And build your Star Trek uniform from the boots up. If all you can afford is boots, you'll look great, but the whole ensemble plus black rubber galoshes doesn't cut it.

Posted by: ferd on April 1, 2006 at 2:19 PM | PERMALINK

I went to my first Worldcon (and my first fan convention of any kind ever) last year, in Glasgow. Not being a veteran made no difference whatsoever to my enjoyment.

Get a hold of the programming schedule, do some pre-planning regarding what you'd like to see (I can almost gurantee that you'll not be able to see everything you'd want, because there are so many program items over the week, not to mention the dealers' room and the art show), and consider trying the evening's suite parties at the party hotel(s) where you're bound to meet a lot of interesting people.

L.A. Con IV is trying a new innovation of having a 'taster' membership. Go in, buy a day membership (I think it's $75 at the door). If you bring the pass back within three hours, all but $20 will be refunded. It's enough time to determine whether the con's for you or not.

Posted by: Elio M. Garca, Jr. on April 1, 2006 at 2:24 PM | PERMALINK

I went to the last one when it was in Anaheim Dizzyland in 1984 (gad! 22 years ago! time flies). It's actually pretty cool, if you've ever written any science fiction (I have so done, in fact a certain movie of mine was on the Sciffy channel two weeks ago - called a "classic" no less, LMAO! - and raised the weeknight sciffy moron movie IQ from its usual negative number to a triple-digit positive number - but it's going back into triple-digit negative territory tonight with "SS Doomtrooper"). The reason it's cool that way is these folks are among the few on the planet who actually think Being A Writer is a Good Thing. Although after I see the Serious Trekkies and the Star Warriors I sometimes have a several month period of being unable to write at the thought they are the audience. But the rest make up for that. It's fun to sit with people who "get it" when you talk about the fact that 98% of Sciffy is crapological. One of the organizers recently threatened to ask me to speak on a panel there, but hopefully saner heads will prevail soon and I won't have to do my Harlan Ellison imitation and deter the deterrable (as they should be).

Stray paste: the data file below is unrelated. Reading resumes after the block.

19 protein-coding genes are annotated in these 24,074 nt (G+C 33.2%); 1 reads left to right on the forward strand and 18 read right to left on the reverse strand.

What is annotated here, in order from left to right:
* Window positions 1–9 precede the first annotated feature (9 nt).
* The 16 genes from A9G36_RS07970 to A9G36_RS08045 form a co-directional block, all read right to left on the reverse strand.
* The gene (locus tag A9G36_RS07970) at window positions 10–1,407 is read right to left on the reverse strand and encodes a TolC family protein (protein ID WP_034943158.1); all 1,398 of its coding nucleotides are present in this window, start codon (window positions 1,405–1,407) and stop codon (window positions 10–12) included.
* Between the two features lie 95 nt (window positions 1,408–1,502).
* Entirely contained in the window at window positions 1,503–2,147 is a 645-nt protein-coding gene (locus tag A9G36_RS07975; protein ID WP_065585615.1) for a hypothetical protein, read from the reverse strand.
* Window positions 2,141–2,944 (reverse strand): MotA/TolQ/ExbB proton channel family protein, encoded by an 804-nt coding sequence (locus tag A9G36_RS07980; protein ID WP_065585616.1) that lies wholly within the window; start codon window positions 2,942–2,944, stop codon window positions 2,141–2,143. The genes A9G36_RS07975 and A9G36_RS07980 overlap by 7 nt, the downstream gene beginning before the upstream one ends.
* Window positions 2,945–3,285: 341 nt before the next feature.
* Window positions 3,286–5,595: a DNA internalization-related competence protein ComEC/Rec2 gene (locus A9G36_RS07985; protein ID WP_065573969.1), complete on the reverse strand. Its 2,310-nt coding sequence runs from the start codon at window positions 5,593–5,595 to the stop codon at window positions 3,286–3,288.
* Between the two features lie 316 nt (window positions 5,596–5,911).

Posted by: TCinLA on April 1, 2006 at 2:35 PM | PERMALINK

Worldcons tend to be representative of most types of science fiction fandom. If you want to attend Star Wars panels, you can. If you want to attend reading or literary discussion panels, there will be plenty of those. During the day, there can be twenty or more simultaneous programming tracks, when you add in films, gaming, and children's programming.

At night, there will be more programming, all-night filking (science fiction folk singing), and the room parties, which are the reason for going for many fans. In other words, don't plan on going home early.

Many of the well known science fiction writers will be in attendance, particularly those based on the west coast. Most will do readings or "kaffeklatches". A LOT of business gets done at Worldcons, and the attendence of editors and such means that there will also be a track for those interested in the business side of SF publishing.

There's also usually a "geek track" discussing the issues of the day. Probably this year it'll be copyright and DRM and maybe software patents. And there'll probably be a science track which will vary depending on who's coming.

Anyway, fun for everyone. Even someone who's been going for twenty years can usually find something new.

And join now and you can vote for the Hugos (and go to the ceremony, too)!